Lehi Roller Mills was immortalized[citation needed] in the 1984 film Footloose.[14] It was featured as Ren McCormack's (Kevin Bacon) workplace and as the site of the dance.

The iconic turkey and peacock flour paintings of Lehi Roller Mills were painted on the silos about 1930 by Stan Russon of Lehi, Utah. He used a rope and pulley system to manually raise and lower himself to be able to paint.

At the time the film was made, Lehi Roller Mills was surrounded by nothing but vacant fields. In one scene, the Reverend Shaw Moore (John Lithgow) and his wife Vi Moore (Dianne Wiest) keep a wary eye on the proceedings while standing in a field some distance away. The area is now home to a variety of fast food restaurants and a shopping center.[15]

Lobby area in the Museum of Ancient Life (dinosaur skeletal mounts seen in the photograph: Othnielosaurus fleeing from Torvosaurus).

The Lehi Roller Mills were listed on the U.S. National Register of Historic Places in 1994.[13][16]

Thanksgiving Point[edit]

Thanksgiving Point is a nonprofit museum complex and estate garden founded in 1995. It consists of five main attractions: Thanksgiving Point Gardens, Thanksgiving Point Golf Course, the Museum of Ancient Life, the Museum of Natural Curiosity and Farm Country. Approximately 1.45 million people visit Thanksgiving Point each year. It is also a location for Megaplex Theaters and has several restaurants and gift shops. It is the site for the region's only Tulip Festival, an annual Scottish Festival, annual Cornbelly's Halloween attraction,[17] and Highland Games.

The complex is a 501(c)(3) organization, with operations funded by private donations, venue and event admissions, and profits from shops and restaurants.[18]


Adobe campus under construction in 2012 in Lehi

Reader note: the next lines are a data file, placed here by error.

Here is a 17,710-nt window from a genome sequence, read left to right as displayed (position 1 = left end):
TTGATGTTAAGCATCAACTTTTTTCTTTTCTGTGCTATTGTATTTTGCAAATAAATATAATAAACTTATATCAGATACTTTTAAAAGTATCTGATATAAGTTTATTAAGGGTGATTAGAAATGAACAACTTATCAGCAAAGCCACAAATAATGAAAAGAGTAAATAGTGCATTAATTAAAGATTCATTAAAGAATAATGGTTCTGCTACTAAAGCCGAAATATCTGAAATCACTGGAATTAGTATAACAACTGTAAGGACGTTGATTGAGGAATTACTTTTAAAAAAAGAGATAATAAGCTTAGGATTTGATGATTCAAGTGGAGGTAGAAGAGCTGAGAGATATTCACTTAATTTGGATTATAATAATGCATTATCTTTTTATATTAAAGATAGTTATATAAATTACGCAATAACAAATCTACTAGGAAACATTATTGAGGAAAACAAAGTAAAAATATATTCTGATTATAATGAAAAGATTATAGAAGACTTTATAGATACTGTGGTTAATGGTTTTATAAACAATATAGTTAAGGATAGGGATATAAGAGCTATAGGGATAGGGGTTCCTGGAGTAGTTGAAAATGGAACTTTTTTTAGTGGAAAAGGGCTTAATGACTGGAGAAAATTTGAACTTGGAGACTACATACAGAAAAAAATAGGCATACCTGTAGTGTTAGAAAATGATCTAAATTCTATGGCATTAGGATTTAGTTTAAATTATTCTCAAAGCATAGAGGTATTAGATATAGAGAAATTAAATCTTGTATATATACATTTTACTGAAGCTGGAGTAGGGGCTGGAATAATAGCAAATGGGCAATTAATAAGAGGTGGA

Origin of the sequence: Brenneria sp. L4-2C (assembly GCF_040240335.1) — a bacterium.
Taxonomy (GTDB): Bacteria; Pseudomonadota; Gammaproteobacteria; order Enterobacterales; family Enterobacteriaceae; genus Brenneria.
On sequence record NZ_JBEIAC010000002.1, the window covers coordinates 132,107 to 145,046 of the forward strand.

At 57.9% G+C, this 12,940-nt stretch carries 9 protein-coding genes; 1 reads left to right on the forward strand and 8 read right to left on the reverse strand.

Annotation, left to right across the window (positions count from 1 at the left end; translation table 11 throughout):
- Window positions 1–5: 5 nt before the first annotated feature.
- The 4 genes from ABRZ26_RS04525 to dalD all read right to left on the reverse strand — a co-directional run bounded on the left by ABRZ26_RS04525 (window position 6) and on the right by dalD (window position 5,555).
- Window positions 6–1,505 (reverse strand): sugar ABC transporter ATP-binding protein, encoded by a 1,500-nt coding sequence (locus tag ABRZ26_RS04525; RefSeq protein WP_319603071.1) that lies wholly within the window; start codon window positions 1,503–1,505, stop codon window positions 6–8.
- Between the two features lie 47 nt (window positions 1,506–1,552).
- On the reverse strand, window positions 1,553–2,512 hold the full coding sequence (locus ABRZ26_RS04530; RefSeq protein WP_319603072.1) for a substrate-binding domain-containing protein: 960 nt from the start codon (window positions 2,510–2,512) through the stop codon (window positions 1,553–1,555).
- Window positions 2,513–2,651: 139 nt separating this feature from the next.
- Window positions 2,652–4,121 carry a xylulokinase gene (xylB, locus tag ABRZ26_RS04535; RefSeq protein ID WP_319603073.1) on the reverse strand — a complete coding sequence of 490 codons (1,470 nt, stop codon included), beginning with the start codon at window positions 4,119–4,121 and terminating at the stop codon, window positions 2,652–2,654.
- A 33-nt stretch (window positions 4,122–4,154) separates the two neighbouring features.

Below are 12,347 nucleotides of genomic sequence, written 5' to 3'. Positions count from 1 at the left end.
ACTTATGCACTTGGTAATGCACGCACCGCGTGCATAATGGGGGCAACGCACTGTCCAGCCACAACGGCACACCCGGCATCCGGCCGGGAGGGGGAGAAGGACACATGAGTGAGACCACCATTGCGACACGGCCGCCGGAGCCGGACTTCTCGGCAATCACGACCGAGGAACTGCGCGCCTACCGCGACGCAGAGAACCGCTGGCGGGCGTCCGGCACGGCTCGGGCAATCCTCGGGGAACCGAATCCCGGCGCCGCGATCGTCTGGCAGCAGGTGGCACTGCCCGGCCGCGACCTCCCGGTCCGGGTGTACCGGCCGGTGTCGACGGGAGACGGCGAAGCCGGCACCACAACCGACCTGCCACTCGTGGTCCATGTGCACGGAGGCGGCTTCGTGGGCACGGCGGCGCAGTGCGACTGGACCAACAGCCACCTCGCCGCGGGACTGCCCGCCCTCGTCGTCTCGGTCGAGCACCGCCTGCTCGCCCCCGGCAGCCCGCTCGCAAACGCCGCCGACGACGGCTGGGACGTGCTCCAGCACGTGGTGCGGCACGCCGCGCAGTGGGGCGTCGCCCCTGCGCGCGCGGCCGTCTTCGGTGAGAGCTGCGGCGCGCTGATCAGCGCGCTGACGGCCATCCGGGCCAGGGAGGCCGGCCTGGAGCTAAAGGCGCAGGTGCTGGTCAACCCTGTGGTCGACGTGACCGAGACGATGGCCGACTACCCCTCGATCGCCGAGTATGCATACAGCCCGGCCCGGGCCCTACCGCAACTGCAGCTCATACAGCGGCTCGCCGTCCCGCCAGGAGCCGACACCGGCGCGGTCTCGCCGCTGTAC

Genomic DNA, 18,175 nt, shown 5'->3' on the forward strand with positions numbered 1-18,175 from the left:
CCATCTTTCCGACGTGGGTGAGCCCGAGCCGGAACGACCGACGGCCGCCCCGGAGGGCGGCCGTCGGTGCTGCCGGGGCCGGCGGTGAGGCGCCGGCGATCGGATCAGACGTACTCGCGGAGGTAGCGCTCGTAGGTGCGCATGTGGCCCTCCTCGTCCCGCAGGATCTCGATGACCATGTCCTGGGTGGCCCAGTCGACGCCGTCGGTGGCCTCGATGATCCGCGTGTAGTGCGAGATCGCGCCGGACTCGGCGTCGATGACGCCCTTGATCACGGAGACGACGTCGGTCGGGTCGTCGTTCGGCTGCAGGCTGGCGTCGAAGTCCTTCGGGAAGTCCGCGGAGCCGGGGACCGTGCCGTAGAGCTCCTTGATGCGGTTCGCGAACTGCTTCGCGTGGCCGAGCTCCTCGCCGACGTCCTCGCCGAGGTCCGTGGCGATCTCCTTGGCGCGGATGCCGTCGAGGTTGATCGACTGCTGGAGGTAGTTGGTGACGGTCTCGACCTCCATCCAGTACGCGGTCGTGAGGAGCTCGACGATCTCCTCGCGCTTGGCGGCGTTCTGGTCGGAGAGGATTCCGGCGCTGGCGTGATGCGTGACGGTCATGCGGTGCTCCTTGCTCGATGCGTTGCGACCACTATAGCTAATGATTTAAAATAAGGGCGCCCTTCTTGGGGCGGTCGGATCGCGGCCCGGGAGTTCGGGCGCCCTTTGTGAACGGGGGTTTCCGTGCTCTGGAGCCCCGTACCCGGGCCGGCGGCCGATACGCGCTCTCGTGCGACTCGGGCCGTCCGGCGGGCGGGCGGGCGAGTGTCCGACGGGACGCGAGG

Lehi has been transitioning from an agricultural economy to a technological economy. This first started with the lengthy construction of a DRAM microchip plant by Micron Technology which eventually evolved into a NAND flash memory business called IM Flash Technologies which was founded by both Micron and the Intel Corporation with headquarters in Lehi. Currently, 1 out of every 14 flash memory chips in the world is produced in Lehi.[19]

Adobe Systems based one of its U.S. buildings in Lehi, Utah. It is home to about 900 employees. According to the Adobe website,"The team in Utah is focused on engineering, product development, sales, marketing, and operations for the industry-leading Adobe Marketing Cloud."

XACTWARE building, Lehi

IASIS Healthcare is building Lehi's first hospital, to be completed in 2015. The company broke ground for the medical center in February 2014. The 23-acre campus will house a 40-bed, full-service facility with an emergency department, intensive care unit, medical imaging, cardiac lab, surgical suites and labor and delivery.[20]

Ancestry.com moved its headquarters from Provo, Utah to Lehi, Utah in May 2016. The headquarters building is located in The Corporate Center at Traverse Mountain.

Microsoft has an engineering department specializing in the next version of its MDOP (Microsoft Desktop Optimization Pack), code-named "Park City."[21] Initially employing 100, Microsoft has built a second building to house its staff.[22] Microsoft Southwest District is located at 3400 N. Ashton Blvd., Suite 300 Lehi, Utah 84043.[23]